STAFF REVIEW of Tom Clancy's Splinter Cell: Double Agent (Xbox 360)

Wednesday, November 8, 2006.
by Adam Rivard

Tom Clancy's Splinter Cell: Double Agent Box art In a nutshell Splinter Cell Double Agent has got to be the most fully featured stealth action game to date, so if you like the idea of high-tech espionage, it's certainly going to have plenty to offer you. This game, like all of the Splinter Cell games from the last generation offers; gorgeous visuals, especially the lighting effects and the environments; improved, more open-ended single-player campaign, and innovative multiplayer modes. The campaign game play is retouched but pretty similar to the previous games; the multiplayer doesn?t cater to the hardcore fans as much as Chaos Theory did, it's not as complicated and punishing to new players. This instalment of the Tom Clancy's Splinter Cell stealth action franchise features the continuing adventures of Sam Fisher, a top secret agent who's sent in to accomplish the US government's dirty work when political situations go sour, very sour indeed. Sam is going deep undercover, in order to infiltrate a terrorist organization operating on American soil. Has Sam gone bad? No. But he'll be faced with very tough moral choices if he wants to accomplish his mission. Sort of like the moral system incorporated in Fable and Kotor but not as obvious as to which decision is the right one. The choices you make will determine how the game will end (3 possible endings).

Though the premise of the story is a techno-thriller that lives up to the Tom Clancy name, storytelling has never been Splinter Cell's strong suit, but Double Agent is the exception. Between-mission cut scenes sometimes set the stage for your next assignment, but a lot of your missions details are conveyed in premission monologues by your commanding officers and informants but the best parts of the story happen during the missions themselves, where you'll often hear Fisher exchanging banter with his off-site crew. Double Agent fuels your imagination with its plot, and lets you be creative with the gameplay. No other game does this well at making you feel like a deadly spy working behind enemy lines.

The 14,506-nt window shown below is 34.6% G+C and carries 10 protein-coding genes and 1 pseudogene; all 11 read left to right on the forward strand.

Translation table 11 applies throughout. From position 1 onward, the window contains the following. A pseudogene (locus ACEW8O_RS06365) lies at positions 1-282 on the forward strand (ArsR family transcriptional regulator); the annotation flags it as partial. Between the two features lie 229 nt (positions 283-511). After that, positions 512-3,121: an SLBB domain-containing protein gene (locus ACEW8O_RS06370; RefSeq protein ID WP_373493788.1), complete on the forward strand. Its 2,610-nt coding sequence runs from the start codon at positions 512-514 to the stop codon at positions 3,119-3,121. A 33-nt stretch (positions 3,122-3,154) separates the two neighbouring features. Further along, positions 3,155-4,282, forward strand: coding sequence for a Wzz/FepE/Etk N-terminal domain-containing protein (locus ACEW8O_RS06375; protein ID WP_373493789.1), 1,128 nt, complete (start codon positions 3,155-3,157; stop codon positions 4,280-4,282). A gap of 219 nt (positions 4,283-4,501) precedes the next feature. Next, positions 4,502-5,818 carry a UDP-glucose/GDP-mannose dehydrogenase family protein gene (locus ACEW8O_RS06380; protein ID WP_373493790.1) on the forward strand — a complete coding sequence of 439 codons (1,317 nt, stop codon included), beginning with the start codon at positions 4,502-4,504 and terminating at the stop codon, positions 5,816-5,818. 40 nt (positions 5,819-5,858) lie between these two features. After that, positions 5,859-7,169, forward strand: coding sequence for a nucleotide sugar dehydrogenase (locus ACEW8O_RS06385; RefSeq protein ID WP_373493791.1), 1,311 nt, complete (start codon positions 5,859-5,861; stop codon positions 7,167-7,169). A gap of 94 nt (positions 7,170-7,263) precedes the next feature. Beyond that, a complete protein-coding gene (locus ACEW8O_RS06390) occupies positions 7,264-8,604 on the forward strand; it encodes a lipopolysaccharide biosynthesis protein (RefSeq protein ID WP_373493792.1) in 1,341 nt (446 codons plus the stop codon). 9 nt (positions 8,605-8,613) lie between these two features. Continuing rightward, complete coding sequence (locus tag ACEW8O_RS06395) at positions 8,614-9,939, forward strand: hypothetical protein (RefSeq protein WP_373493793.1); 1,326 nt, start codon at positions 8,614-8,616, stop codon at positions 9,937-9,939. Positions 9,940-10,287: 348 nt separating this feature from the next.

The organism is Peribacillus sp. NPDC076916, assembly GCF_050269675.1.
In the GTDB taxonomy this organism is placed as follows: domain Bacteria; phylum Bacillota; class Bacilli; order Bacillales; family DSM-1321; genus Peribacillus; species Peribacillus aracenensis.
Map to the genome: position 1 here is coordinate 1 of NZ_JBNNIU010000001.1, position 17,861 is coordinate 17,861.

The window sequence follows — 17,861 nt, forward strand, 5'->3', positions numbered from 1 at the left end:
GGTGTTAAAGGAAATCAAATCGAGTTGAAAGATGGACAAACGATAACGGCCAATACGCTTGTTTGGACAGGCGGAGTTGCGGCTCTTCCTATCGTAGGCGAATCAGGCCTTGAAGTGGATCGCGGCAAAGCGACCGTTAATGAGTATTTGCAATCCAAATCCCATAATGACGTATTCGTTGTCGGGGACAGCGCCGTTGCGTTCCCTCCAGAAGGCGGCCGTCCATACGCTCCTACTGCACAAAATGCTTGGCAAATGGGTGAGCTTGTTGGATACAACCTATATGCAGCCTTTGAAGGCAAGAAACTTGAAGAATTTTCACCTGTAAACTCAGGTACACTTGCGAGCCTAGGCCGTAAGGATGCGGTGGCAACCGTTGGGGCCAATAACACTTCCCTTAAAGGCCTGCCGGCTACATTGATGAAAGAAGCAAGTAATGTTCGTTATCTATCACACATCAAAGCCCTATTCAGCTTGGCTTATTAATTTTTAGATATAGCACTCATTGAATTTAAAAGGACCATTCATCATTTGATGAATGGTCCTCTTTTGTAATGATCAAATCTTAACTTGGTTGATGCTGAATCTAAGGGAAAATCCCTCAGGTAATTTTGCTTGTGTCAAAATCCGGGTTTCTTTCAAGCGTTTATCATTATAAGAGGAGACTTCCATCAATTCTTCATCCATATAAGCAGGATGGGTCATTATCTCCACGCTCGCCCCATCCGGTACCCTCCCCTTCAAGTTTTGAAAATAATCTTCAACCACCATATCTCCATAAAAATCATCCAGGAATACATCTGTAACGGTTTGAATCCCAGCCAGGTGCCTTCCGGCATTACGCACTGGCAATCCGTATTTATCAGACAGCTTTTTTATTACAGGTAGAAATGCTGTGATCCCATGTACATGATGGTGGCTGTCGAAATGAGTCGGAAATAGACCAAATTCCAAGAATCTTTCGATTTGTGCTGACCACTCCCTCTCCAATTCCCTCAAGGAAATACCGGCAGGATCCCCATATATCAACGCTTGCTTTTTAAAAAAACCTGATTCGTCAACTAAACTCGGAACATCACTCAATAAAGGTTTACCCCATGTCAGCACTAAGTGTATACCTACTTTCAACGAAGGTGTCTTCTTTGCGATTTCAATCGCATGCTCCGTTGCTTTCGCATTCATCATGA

As the game begins, you?re babysitting a new agent through a routine recon mission, when things predictably go wrong. The rookie gets killed but then is immediately forgotten when you learn that your daughter has been hit by a car. This somehow leads to an undercover mission in a prison, and begins a spy story with about as many holes as the dead rookie. But just like always, the constant flow of well-written dialog within the missions keeps you interested and engaged in spite of the seemingly random twists.

Since you?re undercover, half of the missions take place in the terrorists? compound. There, you?ll be given jobs fit for an extremist (craft some mines, dispose of a body) and objectives from Lambert (load a trojan into their servers, copy documents). A new trust system gives you more leeway in the regular missions. Since you?re working for the government and the terrorists, you need both of them to believe in you. This is represented by two meters, which, in a lot of cases, give you more room for error than you had in the previous games. If you mess up and stab a cop, for instance, Lambert won't freak out. If you mess up and stab five, well, maybe it's time to retire. The meters also play into the morally ambiguous decisions Double Agent places before you. The irony is that, in existing, they pretty much undermine any sense of morality. For example, at one point the terrorists ask you to kill a hostage. If you point the gun at him, you can see exactly how much of Lambert?s trust a kill will cost, and if you aim at the wall, how much less the terrorists will trust you should you decline. This causes you to weigh your choice pragmatically, not morally, and takes the suspense out of what?s supposed to be a life and death decision.